Read prodigy epub format

Authors: Marie Lu





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Copyright © 2013 by Xiwei Lu. All rights reserved. No part of this book may be reproduced,
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Published simultaneously in Canada.

Map illustration by Peter Bollinger.

Library of Congress Cataloging-in-Publication Data

Lu, Marie, 1984–

Prodigy : a Legend novel / Marie Lu.

p. cm.

Summary: June and Day make their way to Las Vegas, where they join the rebel Patriot
group and become involved in an assassination plot against the Elector in hopes of
saving the Republic.

[1. Fugitives from justice—Fiction. 2. Criminals—Fiction. 3. Soldiers—Fiction. 4.
War—Fiction. 5. Government, Resistance to—Fiction. 6. Assassination—Fiction. 7. Science
fiction.] I. Title.

PZ7.L96768Pro 2012 [Fic]—dc23 2012003773

ISBN 978-1-101-60784-8

To Primo Gallanosa, for being my light


Title Page






































POPULATION: 7,427,431

AN. 4. 1932



with sweat, and his cheeks are wet with tears. He’s breathing heavily.

I lean over him and brush a wet strand of hair out of his face. The scrape on my shoulder
has scabbed over already, but my movement makes it throb again. Day sits up, rubs
a hand wearily across his eyes, and glances around our swaying railcar as if searching
for something. He looks first at the stacks of crates in one dark corner, then at
the burlap lining the floor and the little sack of food and water sitting between
us. It takes him a minute to reorient himself, to remember that we’re hitching a ride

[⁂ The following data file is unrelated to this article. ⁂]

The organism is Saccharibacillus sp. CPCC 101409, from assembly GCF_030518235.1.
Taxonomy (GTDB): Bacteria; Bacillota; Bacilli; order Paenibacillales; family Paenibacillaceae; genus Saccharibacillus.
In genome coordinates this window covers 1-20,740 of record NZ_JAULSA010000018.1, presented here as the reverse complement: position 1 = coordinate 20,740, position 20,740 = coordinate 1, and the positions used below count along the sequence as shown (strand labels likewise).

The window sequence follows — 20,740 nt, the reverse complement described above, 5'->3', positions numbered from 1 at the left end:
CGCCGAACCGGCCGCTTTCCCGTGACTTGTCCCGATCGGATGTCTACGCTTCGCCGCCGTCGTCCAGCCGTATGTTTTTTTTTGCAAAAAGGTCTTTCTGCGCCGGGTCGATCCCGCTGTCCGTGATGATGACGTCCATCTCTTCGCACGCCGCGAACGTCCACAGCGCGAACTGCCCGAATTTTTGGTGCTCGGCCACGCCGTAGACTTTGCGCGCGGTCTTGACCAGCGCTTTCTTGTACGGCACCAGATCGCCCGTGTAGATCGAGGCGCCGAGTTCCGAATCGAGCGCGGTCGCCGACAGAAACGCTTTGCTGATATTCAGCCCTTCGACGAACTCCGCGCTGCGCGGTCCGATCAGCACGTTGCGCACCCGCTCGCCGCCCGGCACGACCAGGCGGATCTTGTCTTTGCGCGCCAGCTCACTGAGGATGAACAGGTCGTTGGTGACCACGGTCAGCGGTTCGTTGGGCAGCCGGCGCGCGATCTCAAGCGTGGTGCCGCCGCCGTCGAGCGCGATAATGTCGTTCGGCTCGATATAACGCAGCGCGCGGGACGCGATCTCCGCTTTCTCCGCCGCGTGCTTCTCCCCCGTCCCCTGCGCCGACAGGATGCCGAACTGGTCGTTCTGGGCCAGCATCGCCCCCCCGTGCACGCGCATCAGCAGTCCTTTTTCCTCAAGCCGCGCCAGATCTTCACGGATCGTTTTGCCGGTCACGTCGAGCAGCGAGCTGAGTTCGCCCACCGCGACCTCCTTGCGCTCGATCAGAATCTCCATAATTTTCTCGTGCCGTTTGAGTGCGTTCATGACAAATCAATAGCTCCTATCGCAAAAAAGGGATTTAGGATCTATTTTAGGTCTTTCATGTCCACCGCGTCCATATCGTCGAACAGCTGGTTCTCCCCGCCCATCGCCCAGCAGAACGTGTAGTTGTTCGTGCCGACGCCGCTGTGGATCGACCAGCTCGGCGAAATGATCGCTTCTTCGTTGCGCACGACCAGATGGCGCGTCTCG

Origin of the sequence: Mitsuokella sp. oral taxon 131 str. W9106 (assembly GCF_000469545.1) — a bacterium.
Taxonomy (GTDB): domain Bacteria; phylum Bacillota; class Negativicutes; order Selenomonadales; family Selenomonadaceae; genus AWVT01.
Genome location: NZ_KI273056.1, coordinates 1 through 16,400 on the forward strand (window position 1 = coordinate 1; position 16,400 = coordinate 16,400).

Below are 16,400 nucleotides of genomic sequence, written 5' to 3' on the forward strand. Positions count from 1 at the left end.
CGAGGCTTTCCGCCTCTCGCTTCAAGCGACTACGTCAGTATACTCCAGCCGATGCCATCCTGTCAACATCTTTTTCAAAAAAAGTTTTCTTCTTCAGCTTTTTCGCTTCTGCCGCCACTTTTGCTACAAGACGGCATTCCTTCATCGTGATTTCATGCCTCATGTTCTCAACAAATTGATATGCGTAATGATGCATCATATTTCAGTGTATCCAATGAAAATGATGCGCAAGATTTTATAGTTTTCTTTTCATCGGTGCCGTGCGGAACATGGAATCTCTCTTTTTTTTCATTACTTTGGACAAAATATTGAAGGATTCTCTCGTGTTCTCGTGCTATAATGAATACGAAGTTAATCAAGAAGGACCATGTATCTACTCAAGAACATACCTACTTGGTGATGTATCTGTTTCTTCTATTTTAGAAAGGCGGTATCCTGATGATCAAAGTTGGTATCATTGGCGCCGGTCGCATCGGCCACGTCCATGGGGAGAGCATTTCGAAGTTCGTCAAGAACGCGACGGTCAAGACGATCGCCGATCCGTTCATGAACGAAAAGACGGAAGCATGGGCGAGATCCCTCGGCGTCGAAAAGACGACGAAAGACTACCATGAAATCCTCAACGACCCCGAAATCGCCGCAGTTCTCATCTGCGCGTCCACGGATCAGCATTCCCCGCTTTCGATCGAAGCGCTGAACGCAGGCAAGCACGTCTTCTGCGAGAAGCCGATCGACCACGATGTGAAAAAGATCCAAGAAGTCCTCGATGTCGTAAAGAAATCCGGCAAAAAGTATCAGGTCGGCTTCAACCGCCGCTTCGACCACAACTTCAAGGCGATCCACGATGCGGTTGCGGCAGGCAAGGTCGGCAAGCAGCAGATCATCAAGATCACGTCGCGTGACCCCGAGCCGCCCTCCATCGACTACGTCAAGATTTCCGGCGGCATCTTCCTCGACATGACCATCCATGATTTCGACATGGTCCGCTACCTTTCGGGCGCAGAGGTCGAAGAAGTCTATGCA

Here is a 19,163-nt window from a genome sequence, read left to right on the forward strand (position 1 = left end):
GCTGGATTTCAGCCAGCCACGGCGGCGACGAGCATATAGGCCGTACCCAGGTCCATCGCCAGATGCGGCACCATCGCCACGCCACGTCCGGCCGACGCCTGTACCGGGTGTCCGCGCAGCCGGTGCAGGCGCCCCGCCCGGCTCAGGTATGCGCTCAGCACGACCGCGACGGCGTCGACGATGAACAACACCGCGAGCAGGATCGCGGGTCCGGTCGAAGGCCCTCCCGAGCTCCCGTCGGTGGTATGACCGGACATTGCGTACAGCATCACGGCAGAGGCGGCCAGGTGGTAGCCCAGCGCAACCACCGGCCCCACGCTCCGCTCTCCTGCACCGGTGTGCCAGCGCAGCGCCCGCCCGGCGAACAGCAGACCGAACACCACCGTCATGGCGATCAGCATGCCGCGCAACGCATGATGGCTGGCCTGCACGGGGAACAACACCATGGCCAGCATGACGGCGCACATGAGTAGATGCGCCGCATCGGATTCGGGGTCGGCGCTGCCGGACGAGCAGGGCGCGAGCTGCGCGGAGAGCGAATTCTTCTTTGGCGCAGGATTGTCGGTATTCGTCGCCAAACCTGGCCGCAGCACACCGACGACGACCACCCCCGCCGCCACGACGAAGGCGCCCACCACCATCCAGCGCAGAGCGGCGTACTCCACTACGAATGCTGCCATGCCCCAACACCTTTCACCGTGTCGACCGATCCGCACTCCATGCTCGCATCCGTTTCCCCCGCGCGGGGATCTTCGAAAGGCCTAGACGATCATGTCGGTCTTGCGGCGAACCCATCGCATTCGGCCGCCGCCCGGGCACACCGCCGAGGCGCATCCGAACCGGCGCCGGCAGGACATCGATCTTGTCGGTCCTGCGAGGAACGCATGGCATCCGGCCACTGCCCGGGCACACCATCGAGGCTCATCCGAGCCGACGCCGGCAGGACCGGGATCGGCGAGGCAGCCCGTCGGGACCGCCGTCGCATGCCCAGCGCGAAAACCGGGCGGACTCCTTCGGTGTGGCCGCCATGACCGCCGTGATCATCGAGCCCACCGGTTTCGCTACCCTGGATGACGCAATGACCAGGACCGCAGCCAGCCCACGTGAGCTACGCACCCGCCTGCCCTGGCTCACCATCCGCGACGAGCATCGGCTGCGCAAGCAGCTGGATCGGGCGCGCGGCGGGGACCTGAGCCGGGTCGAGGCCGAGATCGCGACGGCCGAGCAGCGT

on a train bound for Vegas. A few seconds pass before he releases his rigid posture
and lets himself sag back against the wall.

I gently tap his hand. “Are you okay?” That’s become my constant question.

Day shrugs. “Yeah,” he mutters. “Nightmare.”

Nine days have passed since we broke out of Batalla Hall and escaped Los Angeles.
Since then, Day has had nightmares every time he’s closed his eyes. When we first
got away and were able to catch a few hours of rest in an abandoned train yard, Day
bolted awake screaming. We were lucky no soldiers or street police heard him. After
that, I developed the habit of stroking his hair right after he falls asleep, of kissing
his cheeks and forehead and eyelids. He still wakes up gasping with tears, his eyes
hunting frantically for all the things he’s lost. But at least he does this silently.

Sometimes, when Day is quiet like this, I wonder how well he’s hanging on to his sanity.
The thought scares me. I can’t afford to lose him. I keep telling myself it’s for
practical reasons: we’d have little chance of surviving alone at this point, and his
skills complement mine. Besides . . . I have no one left to protect. I’ve had my share
of tears too, although I always wait until he’s asleep to cry. I cried for Ollie last
night. I feel a little silly crying for my dog when the Republic killed our families,
but I can’t help myself. Metias was the one who’d brought him home, a white ball of
giant paws and floppy ears and warm brown eyes, the sweetest, clumsiest creature I’d
ever seen. Ollie was my boy, and I’d left him behind.

“What’d you dream?” I whisper to Day.

“Nothing memorable.” Day shifts, then winces as he accidentally scrapes his wounded
leg against the floor. His body tenses up from the pain, and I can tell how stiff
his arms are beneath his shirt, knots of lean muscle earned from the streets. A labored
breath escapes his lips.
The way he’d pushed me against that alley wall, the hunger in his first kiss.
I stop focusing on his mouth and shake off the memory, embarrassed.

He nods toward the railcar doors. “Where are we now? We should be getting close, right?”